Date of Award


Degree Type


Degree Name

Doctor of Philosophy (PhD)


Physics and Astronomy

First Advisor

A. G. Unil Perera


Several types of p-doped Infrared detectors were studied. These include InAs/GaAs quantum dot (QDIP), and dots-in-well (DWELL) and split off band-based heterojunction detectors. In these structures, IR absorption leading to detection is based on valence-band inter-sublevel hole transitions. For a QDIP and DWELL, at 80 K, two response bands observed at 1.5 – 3 and 3 – 10 µm were identified as due to optical transitions from the heavy hole to spin–orbit split-off QD level and from the heavy-hole to heavy/light-hole level, respectively. Unlike the n-type with bias dependent spectral response, the p-type hole response displays a well-preserved spectral profile (independent of the applied bias) observed in both QDIP and DWELL detectors. At a response peak of ~ 5.2 µm, QDIP and DWELL exhibit an external quantum efficiency of 17 % and 9 % respectively. At elevated temperatures between 100 and ~120 K (for QDIP), 130 K (for DWELL), both QDIP and DWELL detectors exhibit a strong far-infrared or terahertz (THz) response up to 70 µm which show promising potential of p-type QDs for developing THz infrared photodetectors.

Based on the dark current and noise power spectral density analysis, structural parameters such as the numbers of active layers, the surface density of QDs, and the carrier capture or relaxation rate, type of material and electric field are some of the optimization parameters identified to improve the photoconductive and dark current gain of detectors. The capture probability of DWELL is found to be more than two times higher than the corresponding QDIP. Based on the noise analysis, QDs based structures suppressed phonon scattering and enhanced carrier life time or photoconductive gain. Furthermore, in a GaAs/AlxGa1-xAs heterostructure, for a given width of AxlGa1-xAs barrier, the barrier thickness can be varied by varying the Al mole fraction x, which is referred to as a graded barrier. Grading the barrier and optimizing the emitter thickness of GaAs/AlGaAs heterostructures enhance the absorption efficiency, the escape probability and lower the dark current; hence, enhances the responsivity and specific detectivity of detectors.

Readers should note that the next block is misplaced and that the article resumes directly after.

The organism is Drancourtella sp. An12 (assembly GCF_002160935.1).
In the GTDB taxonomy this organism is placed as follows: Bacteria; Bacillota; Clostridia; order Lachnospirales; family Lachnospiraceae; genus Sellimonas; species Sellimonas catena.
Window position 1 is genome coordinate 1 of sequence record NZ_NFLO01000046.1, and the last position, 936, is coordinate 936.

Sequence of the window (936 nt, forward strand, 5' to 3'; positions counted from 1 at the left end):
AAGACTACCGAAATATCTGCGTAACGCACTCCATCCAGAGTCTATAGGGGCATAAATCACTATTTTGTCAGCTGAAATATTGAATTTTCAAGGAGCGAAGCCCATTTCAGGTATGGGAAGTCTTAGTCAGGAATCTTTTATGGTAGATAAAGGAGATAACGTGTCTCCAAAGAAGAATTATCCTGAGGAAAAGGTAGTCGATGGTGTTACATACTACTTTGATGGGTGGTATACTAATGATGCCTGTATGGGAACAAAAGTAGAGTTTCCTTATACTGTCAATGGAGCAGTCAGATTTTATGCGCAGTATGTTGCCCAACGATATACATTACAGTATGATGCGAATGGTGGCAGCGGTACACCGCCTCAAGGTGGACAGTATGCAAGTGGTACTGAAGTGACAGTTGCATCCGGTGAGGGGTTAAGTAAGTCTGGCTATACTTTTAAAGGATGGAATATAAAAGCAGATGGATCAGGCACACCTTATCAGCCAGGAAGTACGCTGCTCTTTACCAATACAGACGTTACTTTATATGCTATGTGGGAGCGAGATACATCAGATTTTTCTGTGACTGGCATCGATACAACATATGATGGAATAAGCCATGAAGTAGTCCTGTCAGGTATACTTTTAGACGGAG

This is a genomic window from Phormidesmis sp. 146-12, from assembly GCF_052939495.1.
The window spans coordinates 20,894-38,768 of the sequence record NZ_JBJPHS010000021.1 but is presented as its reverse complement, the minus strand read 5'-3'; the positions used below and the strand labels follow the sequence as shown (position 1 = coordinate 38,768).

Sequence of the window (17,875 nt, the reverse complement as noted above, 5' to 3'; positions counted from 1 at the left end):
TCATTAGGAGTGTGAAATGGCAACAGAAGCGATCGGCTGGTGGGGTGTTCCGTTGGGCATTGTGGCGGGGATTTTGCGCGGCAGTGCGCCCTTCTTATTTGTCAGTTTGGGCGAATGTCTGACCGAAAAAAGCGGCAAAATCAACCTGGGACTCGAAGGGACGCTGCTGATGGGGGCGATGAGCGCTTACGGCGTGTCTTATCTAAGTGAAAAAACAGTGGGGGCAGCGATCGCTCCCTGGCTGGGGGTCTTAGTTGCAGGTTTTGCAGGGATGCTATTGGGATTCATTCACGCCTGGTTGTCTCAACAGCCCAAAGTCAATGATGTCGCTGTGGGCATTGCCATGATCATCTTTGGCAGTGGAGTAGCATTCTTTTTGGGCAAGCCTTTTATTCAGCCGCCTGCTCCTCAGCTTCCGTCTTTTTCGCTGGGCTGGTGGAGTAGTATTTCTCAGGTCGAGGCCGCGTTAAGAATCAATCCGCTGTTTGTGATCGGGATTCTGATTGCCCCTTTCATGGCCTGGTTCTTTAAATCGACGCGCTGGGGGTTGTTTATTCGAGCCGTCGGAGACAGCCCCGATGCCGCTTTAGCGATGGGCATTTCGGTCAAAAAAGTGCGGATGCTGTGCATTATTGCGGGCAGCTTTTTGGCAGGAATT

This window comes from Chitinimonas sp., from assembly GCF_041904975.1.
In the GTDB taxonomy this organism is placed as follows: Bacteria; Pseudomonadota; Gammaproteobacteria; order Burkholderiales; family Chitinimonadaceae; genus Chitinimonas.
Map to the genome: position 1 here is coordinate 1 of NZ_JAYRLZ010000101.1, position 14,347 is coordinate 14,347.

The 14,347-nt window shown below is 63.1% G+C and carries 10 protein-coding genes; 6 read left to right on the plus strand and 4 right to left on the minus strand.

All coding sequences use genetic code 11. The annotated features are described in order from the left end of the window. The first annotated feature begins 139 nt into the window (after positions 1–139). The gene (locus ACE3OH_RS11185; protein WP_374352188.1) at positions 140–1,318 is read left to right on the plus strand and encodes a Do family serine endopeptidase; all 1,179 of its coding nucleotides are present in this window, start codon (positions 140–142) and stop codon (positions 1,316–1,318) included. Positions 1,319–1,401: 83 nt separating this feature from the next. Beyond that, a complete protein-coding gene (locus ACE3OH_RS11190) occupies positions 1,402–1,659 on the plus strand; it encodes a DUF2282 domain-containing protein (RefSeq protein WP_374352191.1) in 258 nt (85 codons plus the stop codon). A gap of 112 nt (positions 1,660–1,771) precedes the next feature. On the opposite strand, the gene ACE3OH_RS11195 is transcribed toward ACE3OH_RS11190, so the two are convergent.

The two important methods (Arrhenius plot and Temperature Dependent Internal photoemission (TDIPS)) of determining detectors threshold wavelengths or band offsets were compared. For detectors with long threshold wavelength (>> 9.3 μm), the Arrhenius plot used to extract activation energy leads to energy values with deviation higher than ~ 10 % from the corresponding TDIPS values and results from the temperature dependent Fermi distribution tailing effect and Fowler–Nordheim tunneling current. Therefore, TDIPS or other methods, that take the temperature effects on the band offset and Fowler–Nordheim tunneling current into account, are needed for a precise band offset characterization of a long threshold wavelength detectors.